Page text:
# On Bondal's counterexample to the Jordan-Hölder property: exceptionality

In A simple counterexample to the Jordan-Hölder property for derived categories Alexander Kuznetsov discusses a counterexample to the Jordan-Hölder property for a derived category. The Jordan-Hölder property states that any two semiorthogonal decompositions with indecomposable components are necessarily of the same length, and the components in one decomposition are the same as in the other decomposition up to permutation.

The counterexample is based on an algebra introduced by Alexey Bondal (and Alexander Polishchuk), and makes its first appearance in Bondal–Polishchuk, Homological properties of associative algebras: the method of helices, as the algebra $A(2,2,2)$ in example 2.8, where another pathology (non-geometricity) for this algebra is discussed.

In the preprint (I'm not sure whether it's intended for publication) Kuznetsov only gives the definition of the algebra $A=A(2,2,2)$, and defines an $A$-module $P$, which he claims is an exceptional object in the derived category, and suggests that one cannot extend this exceptional object to a full exceptional collection of three objects, but the computations are missing. I decided to have a little fun with this example, fleshing out the details. Recall that the algebra $A$ is defined as

and the module $P$ is

.

**Exceptionality** For this we need to check that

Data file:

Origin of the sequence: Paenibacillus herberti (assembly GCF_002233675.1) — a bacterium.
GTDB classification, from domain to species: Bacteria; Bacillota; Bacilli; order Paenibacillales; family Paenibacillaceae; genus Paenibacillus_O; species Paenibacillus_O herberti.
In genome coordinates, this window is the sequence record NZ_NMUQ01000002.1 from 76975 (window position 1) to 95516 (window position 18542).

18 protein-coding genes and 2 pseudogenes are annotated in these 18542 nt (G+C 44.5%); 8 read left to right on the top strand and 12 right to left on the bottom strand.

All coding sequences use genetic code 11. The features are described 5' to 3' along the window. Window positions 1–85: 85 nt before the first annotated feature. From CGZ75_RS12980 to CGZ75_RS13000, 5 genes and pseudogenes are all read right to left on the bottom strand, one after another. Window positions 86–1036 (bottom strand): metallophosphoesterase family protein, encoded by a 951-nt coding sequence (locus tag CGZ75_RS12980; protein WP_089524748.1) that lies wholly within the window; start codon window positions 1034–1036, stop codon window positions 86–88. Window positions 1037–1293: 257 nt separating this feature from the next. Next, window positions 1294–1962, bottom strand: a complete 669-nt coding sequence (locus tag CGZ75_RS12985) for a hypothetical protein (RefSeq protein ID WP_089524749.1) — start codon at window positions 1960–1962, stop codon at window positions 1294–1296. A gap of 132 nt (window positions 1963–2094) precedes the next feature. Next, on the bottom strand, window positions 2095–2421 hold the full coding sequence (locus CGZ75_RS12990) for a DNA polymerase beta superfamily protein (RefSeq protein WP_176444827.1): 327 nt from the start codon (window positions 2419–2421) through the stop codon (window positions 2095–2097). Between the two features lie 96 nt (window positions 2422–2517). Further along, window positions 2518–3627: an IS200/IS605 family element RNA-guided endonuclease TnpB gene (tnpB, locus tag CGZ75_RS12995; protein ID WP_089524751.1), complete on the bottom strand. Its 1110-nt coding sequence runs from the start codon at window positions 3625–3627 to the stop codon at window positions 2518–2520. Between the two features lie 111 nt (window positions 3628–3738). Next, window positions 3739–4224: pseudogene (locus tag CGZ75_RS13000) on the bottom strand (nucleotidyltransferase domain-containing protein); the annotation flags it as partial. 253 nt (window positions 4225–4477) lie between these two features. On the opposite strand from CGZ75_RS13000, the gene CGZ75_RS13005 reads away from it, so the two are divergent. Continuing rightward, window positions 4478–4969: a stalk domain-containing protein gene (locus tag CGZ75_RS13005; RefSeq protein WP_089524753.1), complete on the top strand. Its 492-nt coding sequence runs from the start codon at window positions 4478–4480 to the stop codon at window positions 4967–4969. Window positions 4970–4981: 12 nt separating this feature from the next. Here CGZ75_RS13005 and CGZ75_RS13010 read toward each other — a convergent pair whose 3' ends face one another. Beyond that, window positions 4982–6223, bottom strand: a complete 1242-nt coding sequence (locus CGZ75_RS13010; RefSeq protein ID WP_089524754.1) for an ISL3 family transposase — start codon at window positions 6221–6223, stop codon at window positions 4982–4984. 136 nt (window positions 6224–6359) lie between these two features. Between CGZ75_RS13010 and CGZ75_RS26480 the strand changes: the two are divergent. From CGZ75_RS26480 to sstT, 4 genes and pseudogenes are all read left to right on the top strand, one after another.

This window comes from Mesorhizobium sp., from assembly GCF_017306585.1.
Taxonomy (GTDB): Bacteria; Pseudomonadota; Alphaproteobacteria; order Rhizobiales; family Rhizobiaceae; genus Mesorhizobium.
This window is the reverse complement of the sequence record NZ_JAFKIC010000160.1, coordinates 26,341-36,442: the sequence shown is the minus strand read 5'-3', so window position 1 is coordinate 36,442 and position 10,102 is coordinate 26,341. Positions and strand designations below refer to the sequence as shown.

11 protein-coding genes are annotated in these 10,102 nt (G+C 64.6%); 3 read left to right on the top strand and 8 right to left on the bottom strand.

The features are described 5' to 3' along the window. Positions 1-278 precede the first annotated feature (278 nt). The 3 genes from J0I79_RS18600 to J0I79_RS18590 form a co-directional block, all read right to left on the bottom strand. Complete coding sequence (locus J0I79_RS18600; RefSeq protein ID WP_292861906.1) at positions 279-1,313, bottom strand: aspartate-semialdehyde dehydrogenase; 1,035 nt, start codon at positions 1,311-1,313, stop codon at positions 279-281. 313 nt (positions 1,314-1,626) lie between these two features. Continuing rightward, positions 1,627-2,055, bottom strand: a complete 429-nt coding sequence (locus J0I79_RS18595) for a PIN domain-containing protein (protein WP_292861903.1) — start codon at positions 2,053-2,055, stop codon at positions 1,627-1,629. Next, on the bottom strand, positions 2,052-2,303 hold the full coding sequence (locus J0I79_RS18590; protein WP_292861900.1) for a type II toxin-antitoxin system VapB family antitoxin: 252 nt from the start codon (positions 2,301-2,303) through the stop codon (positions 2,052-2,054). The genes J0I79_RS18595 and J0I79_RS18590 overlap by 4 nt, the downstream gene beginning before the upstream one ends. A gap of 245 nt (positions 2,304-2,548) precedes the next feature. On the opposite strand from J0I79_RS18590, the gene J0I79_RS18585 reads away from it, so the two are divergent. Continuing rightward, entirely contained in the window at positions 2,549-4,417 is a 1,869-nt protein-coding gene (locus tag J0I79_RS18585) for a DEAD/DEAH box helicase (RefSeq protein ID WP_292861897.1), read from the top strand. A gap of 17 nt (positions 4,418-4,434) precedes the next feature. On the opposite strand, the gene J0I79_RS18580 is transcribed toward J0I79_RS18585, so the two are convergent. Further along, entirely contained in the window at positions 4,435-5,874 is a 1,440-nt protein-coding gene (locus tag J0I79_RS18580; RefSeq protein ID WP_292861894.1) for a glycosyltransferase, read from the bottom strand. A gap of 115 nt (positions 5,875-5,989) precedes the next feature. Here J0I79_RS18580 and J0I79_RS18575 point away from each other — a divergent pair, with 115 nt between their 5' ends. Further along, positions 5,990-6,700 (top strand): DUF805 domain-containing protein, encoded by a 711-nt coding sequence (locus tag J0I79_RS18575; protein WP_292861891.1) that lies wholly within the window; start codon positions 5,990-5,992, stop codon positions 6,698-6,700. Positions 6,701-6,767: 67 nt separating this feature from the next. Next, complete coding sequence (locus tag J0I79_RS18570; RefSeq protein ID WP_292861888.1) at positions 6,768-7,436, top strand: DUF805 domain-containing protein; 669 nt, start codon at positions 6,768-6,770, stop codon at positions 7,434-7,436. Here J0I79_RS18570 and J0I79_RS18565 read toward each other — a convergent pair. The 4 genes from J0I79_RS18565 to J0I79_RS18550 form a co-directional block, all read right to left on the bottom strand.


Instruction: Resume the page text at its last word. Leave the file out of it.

\begin{equation}
\operatorname{Ext}_{A}^i(P,P)
=
\begin{cases}
k & i=0 \\
0 & i\neq 0.
\end{cases}
\end{equation}

As a nice showcase of what one can do with QPA, here is the code which allows us to check that this is indeed an exceptional object.

Beware when defining quotients of path algebras in QPA: do *not* use the method `Ideal`

before taking the quotient. The quotient construction will return the wrong type of algebra, and all consecutive steps will fail. This caused me some confusion...

The method `ExtAlgebraGenerators`

describes the generators of the Ext-algebra of a module, and we tell QPA that we only need things up to degree 3 (because we know that the global dimension of $A$ is at most 3). The output is

`[ [ 1, 0, 0, 0 ], [ 1, 0, 0, 0 ], [ [ <<[ 1, 1, 1 ]> ---> <[ 1, 1, 1 ]>> ], [ ], [ ], [ ] ] ]`

The only thing relevant to us right now is the first `[ 1, 0, 0, 0 ]`

, which gives us the dimension of $\operatorname{Ext}_A^i(P,P)$, from which we can conclude that it is indeed an exceptional object. I usually don't trust myself with pen and paper computations alone, so I'm glad I have computer algebra backing me up.

In a next post we will continue the discussion of this example, and show that it is not possible to extend this exceptional object to a full exceptional collection;